Lawyers without “brand consciousness” pose a brand risk. Internal and outside counsel that fail to draft “cease and desist” letters with the internet audience in mind may generate social media fury. A classic example of lawyer-created brand tarnishment is Starbucks. Back in 2013, an outside lawyer for Starbucks set a formal legalese “cease and desist” letter to a small business owner in Missouri concerning the owner’s alleged use of Starbuck’s “FRAPPUCCINO” mark on its stout-style beer. The owner responded – blasting Starbucks for complaining about the owners’ limited sale of drinks in a small suburb outside of St. Louis and sending along at $6.00 check for the full amount of profit from the sale of the 3 beers utilizing the allegedly infringing mark. The internet responded too – suggesting that Starbucks could stop its corporate bullying and play nice.
The opportunities for brand “win or loss” during the legal process do not stop at the preliminary “cease and desist” stage. Lawsuit filings are now fair game for social media spread. Outside lawyers should carefully vet their pleadings with inside and outside marketing teams to ensure for potential favorable “soundbites” or – at the very least- unintended consequences of allegations that may have negative “spin” for the brand. Outside lawyers who appear for public court hearings must be brand conscious (recognizing that their statements in court could appear on social media within seconds). These lawyers should recognize that even the most historically routine events in a litigation can have adverse social media effects. For example, protective orders are entered in most commercial lawsuits to avoid proprietary or confidential company data from finding its way into the public eye. But what happens when a big company lawyer seeks such protection at a public hearing? The internet may assume the worst: the lawyers (and the company) are trying to hide something. The company brand suffers with each social media click. Lawyers must keep marketing teams apprised of their public filings and appearances – giving them as much lead time as possible to manage the brand effect of these events. In-house counsel and their marketing teams should consider preparing brand policies and guidelines for outside counsel – and training of “brand consciousness” for legal department staff.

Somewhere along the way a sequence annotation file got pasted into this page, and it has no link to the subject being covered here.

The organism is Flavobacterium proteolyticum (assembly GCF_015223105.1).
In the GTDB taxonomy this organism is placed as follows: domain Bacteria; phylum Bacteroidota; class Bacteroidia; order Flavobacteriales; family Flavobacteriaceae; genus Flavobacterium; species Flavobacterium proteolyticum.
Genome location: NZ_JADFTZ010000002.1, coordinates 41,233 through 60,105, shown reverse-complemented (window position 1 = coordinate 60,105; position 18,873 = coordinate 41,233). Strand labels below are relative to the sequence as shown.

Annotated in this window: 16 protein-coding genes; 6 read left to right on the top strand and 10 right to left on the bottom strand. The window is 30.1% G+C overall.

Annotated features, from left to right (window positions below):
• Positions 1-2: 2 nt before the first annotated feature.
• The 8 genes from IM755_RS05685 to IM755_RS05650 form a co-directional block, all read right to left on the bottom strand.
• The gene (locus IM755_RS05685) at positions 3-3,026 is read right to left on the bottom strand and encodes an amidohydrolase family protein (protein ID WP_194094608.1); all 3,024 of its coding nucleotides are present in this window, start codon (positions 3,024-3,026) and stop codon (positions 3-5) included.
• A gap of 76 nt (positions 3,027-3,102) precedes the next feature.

Brand Advocates: Athlete Endorsements and Influencers